Other companies that listed Todisco and Municoy as officers invested $30 million in South Florida bank branches and a pharmacy, as well as a $13 million unit at Manhattan’s stately Plaza Hotel.

Only two of the transactions involved mortgages, according to public records, meaning the other deals were likely for cash.

In Argentina, major corruption investigations are swirling around ex-president Kirchner, who died in 2010, and his wife, Cristina Fernández de Kirchner, who subsequently became president. Now, an Argentine federal prosecutor has opened an inquiry to determine if Todisco and Municoy were laundering money for Kirchner associates — or even the Kirchners themselves, although they’re not yet an official target of the investigation.

At the very least, there’s compelling evidence that Todisco and Municoy were buying properties for people who wanted to keep their identities hidden.

“The tax position of Todisco and Municoy revealed by documents obtained [by the prosecutor’s office] makes it impossible to associate them with the million-dollar transactions carried out abroad,” reads a complaint filed as part of the investigation into the Todisco affair.

Here’s why Argentine law enforcement is so suspicious: At the same time Todisco was snapping up luxe Miami condos, he acted as the director of Gold Black Limited, an offshore company based in the British Virgin Islands. Gold Black’s stated purpose was “real estate investment” in the United States, according to documents in the massive leak of confidential offshore files known as the Panama Papers.

The company’s owners? Néstor Kirchner’s personal secretary and close friend, Héctor Daniel Muñoz, who died of cancer earlier this year, and Muñoz’s wife, Carolina Pochetti.

A lawyer for Fernández de Kirchner did not respond to questions and Pochetti could not be reached.

The president’s shadow

Muñoz had been a debt collector at the Kirchners’ law firm before they came to power.

During his time in government, he served as Kirchner’s “body man,” a sort of valet and jack-of-all-trades who answered the president’s phone, handled his medication and stayed by his side when he was hospitalized. Kirchner affectionately called him el gordo (“fatty”) and, according to a press account, once slapped him during an argument. The pair was also fond of play-wrestling. When Kirchner couldn’t sleep, he would wake up his friend to keep him company.

We need to send Eritrea to the International Criminal Court

By Joseph K. Grieboski, contributor

As one of the world’s most oppressive regimes, the Eritrean government has committed extensive crimes against humanity over the past 25 years, according to a report released June 8 by the United Nations Commission of Inquiry on Human Rights in Eritrea. President Isaias Afwerki, in power since Eritrea’s independence in 1991 following the 30-year war with Ethiopia, has led an increasingly repressive authoritarian regime. The U.N. commission found that enslavement, enforced disappearance, rape, murder, torture and religious persecution are systematically used to instill fear in Eritreans and maintain the regime’s power. These blatant violations of international law clearly constitute crimes against humanity as widespread, systematic attacks against the civilian population.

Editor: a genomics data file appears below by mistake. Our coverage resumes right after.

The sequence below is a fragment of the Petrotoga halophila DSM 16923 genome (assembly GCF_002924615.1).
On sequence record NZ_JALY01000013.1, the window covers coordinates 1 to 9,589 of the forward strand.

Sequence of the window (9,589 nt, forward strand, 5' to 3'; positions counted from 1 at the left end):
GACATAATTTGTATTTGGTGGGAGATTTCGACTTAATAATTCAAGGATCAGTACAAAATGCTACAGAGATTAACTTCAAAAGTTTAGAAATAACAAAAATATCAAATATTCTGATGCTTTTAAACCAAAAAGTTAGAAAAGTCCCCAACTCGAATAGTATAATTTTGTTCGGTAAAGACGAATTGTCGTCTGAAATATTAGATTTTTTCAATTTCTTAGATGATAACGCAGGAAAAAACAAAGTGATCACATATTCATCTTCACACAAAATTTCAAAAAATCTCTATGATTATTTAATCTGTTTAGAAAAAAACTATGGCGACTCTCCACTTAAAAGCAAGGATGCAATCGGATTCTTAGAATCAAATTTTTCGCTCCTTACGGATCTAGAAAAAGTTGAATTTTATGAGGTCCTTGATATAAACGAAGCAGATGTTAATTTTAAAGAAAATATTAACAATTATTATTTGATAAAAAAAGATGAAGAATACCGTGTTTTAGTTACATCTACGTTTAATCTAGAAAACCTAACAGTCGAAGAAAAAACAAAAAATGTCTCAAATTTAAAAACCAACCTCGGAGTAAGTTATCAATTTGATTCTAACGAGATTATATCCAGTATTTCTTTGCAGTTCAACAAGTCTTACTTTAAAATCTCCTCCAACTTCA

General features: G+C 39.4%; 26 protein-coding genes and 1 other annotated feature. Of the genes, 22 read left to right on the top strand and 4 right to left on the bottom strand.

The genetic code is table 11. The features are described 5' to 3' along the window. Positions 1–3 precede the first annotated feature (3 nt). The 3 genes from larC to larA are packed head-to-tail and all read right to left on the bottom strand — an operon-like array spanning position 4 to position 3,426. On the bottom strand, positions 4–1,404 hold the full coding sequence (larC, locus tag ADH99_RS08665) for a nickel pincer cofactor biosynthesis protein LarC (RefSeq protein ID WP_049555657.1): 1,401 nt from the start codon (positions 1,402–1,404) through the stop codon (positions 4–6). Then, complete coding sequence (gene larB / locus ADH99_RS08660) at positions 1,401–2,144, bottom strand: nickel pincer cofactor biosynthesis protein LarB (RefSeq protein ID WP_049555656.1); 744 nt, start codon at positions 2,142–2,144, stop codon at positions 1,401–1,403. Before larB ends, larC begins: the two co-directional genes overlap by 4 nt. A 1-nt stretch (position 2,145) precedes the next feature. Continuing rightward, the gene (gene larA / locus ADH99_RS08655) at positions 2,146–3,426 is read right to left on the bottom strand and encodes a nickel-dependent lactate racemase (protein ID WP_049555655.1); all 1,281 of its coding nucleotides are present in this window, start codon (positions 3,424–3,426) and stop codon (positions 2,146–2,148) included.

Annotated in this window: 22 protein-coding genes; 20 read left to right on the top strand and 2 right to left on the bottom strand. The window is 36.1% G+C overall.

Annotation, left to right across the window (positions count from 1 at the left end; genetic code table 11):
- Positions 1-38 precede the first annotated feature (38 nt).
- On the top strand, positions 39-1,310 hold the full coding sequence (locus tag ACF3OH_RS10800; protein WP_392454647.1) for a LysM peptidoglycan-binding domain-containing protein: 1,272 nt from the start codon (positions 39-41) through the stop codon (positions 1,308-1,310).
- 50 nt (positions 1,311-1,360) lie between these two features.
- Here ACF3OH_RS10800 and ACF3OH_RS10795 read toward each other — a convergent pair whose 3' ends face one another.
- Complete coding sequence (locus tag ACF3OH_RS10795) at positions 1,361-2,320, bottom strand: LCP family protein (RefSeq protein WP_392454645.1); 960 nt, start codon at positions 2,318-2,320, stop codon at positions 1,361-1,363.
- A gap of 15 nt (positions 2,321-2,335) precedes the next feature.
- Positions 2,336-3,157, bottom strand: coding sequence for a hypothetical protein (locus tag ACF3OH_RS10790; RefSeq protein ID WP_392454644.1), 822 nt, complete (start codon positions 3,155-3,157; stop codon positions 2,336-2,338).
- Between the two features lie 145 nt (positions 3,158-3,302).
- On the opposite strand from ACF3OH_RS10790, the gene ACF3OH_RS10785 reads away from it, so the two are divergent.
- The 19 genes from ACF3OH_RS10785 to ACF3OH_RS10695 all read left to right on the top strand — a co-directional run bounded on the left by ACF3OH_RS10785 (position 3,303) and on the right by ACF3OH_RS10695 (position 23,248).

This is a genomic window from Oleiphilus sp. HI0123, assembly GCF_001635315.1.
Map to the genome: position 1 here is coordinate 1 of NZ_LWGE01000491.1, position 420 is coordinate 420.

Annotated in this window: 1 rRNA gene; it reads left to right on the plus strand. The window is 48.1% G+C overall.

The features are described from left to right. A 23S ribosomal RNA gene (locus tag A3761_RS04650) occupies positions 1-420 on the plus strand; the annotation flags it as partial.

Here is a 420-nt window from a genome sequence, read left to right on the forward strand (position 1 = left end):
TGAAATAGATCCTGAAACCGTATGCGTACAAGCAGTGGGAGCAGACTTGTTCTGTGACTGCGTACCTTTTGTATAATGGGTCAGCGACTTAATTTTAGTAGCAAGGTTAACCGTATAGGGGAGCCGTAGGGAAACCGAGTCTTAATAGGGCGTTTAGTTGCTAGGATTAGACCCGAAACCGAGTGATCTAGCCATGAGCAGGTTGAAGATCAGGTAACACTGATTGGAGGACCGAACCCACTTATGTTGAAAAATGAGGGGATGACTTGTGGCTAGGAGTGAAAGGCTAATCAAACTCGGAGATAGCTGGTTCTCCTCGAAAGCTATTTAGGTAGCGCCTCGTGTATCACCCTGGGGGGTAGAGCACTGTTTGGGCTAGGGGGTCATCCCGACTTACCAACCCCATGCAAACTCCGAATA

The Eritrean leadership’s brutality is particularly evident in its enslavement of up to 400,000 people, primarily through military conscription. Eritrea’s system of open-ended service forces conscripts to serve indefinitely, often for decades at a time. This deprivation of liberty amounts to modern-day slavery and allows for inhumane treatment, which Eritrea currently has no legal mechanisms to redress. In military camps, conscripts are frequently subjected to torture, sexual and gender-based violence, forced labor and domestic servitude. Recent developments could further exacerbate their situation. On June 21, Eritrea accused Ethiopia of contemplating full-scale war, strengthening the Eritrean regime’s justification for compulsory military service as a necessary response to perceived Ethiopian aggression.

full article – http://thehill.com/blogs/pundits-blog/international/285937-we-need-to-send-eritrea-to-the-international-criminal-court

Assange Lawyer: UK and Sweden ‘Violating International Law’

U.K. authorities say they will arrest the Australian national if he leaves the embassy to seek medical treatment.

The United Kingdom and Sweden are “clearly violating international law” for refusing to grant Julian Assange medical attention outside the Ecuadorean Embassy in London without arrest, a lawyer for the WikiLeaks founder told RT Thursday.

Assange, who has been living in asylum in the embassy for over three years, has been suffering from a “deep pain” in his right shoulder since June, for which his doctor has advised a magnetic resonance imaging scan.

U.K. authorities have said that they will arrest the Australian national if he leaves the embassy to seek medical treatment, which Assange’s legal team says is an affront on his human rights.

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“The U.K. and Sweden are clearly violating international law,” lawyer Carey Shenkman told RT in a televised interview. “The U.K. is effectively brushing off its international obligations.”

According to Shenkman, both the U.K. and Sweden are contravening legally binding accords, including the Covenant of Civil and Political Rights, the European Convention on Human Rights, both of which grant the right to medical treatment, while both nations recognize asylum in embassies.

“What they are doing in reality is making Assange choose between his asylum and getting medical treatment. No person should ever have to make that choice,” Shenkman added.

Assange is wanted for questioning by Sweden over sexual assault. If arrested he faces the risk of extradition to the U.S. where there has been an ongoing attempt to prosecute Wikileaks and its founder over the slew of damning revelations made about the U.S. military.

For Full Article and Video – This content was originally published by teleSUR at the following address: http://www.telesurtv.net/english/news/Assange-Lawyer-UK-and-Sweden-Violating-International-Law–20151016-0002.html